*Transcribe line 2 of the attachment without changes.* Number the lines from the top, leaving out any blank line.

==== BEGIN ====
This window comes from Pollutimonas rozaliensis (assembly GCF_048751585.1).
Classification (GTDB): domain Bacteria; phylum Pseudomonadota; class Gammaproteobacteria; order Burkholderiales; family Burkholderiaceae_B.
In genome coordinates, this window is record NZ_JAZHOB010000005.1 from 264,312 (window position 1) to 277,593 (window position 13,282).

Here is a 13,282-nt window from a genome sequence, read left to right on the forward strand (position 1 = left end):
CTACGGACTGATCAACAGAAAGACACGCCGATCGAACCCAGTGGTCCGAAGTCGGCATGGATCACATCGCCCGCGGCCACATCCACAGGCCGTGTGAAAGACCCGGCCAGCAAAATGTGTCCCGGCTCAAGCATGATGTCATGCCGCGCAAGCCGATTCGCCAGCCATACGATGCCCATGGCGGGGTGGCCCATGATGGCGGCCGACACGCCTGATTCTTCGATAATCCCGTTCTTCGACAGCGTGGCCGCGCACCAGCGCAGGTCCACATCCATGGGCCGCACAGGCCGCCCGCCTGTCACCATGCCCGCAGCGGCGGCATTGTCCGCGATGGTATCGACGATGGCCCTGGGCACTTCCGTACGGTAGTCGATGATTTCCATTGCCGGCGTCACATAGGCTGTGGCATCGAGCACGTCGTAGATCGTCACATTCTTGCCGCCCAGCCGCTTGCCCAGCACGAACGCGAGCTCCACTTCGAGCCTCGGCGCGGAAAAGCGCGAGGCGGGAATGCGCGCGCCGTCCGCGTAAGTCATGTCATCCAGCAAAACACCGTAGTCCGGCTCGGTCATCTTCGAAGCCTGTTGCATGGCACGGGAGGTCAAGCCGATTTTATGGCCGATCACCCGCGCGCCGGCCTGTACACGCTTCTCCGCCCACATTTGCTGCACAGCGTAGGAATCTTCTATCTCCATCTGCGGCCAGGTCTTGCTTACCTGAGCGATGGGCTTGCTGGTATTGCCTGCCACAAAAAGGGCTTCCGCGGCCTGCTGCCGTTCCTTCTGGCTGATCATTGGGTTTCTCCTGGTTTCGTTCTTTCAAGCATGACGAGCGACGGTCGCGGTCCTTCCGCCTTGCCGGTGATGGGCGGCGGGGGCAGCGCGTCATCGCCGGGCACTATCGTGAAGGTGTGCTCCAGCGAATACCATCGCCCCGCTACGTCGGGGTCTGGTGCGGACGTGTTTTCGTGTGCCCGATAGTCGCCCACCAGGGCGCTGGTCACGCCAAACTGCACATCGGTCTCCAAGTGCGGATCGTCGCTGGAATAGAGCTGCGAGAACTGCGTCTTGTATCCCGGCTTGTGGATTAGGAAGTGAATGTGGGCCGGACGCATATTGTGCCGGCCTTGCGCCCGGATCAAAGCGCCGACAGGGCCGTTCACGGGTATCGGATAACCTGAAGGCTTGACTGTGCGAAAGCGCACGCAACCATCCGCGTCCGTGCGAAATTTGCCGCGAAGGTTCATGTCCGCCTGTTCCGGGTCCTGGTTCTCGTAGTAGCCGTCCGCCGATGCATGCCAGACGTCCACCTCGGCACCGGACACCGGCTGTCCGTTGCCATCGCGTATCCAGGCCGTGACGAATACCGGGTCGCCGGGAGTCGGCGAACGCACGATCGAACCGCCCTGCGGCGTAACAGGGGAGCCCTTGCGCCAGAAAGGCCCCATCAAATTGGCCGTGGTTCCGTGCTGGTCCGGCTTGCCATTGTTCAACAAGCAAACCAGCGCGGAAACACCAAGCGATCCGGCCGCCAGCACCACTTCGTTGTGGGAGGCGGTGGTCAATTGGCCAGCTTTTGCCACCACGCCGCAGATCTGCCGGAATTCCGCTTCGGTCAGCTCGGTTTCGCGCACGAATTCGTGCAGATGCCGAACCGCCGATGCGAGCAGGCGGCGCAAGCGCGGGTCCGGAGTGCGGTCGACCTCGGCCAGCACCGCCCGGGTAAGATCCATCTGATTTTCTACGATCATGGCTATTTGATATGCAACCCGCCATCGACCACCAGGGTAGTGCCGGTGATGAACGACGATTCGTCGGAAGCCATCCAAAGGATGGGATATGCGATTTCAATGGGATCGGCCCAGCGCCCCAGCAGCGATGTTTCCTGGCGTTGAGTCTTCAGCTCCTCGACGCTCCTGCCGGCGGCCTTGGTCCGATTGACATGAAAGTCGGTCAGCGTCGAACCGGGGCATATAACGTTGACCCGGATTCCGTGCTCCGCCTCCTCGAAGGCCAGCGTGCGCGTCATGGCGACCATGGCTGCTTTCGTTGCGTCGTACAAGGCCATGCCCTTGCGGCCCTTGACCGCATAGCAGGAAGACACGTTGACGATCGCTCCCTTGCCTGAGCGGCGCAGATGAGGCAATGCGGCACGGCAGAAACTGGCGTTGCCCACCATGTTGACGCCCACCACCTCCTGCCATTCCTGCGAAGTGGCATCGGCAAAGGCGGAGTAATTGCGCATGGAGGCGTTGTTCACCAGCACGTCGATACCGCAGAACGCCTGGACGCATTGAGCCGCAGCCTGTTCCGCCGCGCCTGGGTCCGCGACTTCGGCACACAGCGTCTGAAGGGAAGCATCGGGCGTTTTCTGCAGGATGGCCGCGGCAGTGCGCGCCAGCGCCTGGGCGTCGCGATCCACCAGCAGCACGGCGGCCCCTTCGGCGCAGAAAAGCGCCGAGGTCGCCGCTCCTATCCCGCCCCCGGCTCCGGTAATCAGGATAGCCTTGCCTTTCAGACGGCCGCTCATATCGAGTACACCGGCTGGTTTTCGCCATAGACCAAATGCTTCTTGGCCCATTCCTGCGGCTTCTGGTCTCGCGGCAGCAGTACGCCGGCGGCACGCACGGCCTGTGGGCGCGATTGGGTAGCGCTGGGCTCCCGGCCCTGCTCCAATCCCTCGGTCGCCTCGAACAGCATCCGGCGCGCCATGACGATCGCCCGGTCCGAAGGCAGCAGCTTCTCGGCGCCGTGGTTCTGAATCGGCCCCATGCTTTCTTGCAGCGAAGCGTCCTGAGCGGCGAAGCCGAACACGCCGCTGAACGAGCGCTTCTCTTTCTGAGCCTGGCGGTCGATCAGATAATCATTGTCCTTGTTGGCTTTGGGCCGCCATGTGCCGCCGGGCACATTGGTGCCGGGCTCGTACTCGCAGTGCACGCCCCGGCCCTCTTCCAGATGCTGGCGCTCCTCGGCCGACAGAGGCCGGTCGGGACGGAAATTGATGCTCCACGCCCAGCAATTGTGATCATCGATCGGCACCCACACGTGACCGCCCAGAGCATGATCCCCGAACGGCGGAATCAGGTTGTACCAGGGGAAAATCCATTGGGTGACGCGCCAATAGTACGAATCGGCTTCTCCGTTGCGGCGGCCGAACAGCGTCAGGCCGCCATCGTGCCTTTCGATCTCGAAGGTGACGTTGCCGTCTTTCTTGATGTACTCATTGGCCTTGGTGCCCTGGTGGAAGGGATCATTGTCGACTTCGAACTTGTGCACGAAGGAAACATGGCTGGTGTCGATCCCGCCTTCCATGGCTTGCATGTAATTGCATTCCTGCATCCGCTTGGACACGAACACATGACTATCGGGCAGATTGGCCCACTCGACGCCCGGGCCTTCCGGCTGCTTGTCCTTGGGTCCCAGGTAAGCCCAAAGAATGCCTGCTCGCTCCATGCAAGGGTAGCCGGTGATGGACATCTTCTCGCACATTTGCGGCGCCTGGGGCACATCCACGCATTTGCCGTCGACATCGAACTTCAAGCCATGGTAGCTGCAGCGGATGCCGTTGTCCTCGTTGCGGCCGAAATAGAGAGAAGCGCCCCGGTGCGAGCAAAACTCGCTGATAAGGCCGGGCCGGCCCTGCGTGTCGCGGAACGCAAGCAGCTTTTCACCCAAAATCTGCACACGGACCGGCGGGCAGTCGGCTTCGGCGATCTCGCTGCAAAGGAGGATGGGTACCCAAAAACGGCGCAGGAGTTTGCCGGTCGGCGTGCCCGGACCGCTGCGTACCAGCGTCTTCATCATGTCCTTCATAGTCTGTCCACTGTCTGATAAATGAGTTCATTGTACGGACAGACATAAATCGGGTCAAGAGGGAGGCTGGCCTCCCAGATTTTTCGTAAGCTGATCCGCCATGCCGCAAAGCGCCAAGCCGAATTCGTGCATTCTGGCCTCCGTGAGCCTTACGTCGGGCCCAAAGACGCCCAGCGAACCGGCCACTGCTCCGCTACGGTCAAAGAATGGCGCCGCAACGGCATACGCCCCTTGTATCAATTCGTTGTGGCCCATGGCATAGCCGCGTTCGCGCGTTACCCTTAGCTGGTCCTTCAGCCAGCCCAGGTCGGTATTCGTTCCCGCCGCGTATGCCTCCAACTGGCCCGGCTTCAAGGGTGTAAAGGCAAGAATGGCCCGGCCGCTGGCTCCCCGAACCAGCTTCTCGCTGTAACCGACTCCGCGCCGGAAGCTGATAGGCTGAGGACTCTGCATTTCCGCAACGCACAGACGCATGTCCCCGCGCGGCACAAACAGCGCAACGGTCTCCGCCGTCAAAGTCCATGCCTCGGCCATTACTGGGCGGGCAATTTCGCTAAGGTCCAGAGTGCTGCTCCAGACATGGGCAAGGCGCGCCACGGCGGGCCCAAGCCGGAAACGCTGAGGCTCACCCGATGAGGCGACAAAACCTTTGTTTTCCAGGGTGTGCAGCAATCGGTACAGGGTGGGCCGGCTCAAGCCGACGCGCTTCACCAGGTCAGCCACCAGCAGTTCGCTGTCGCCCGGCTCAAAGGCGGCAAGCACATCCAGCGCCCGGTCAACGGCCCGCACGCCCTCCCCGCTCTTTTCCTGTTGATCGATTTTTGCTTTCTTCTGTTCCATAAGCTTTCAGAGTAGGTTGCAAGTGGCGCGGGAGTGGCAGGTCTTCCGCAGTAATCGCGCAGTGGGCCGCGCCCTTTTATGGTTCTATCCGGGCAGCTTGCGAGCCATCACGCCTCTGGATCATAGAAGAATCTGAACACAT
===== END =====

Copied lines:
Classification (GTDB): domain Bacteria; phylum Pseudomonadota; class Gammaproteobacteria; order Burkholderiales; family Burkholderiaceae_B.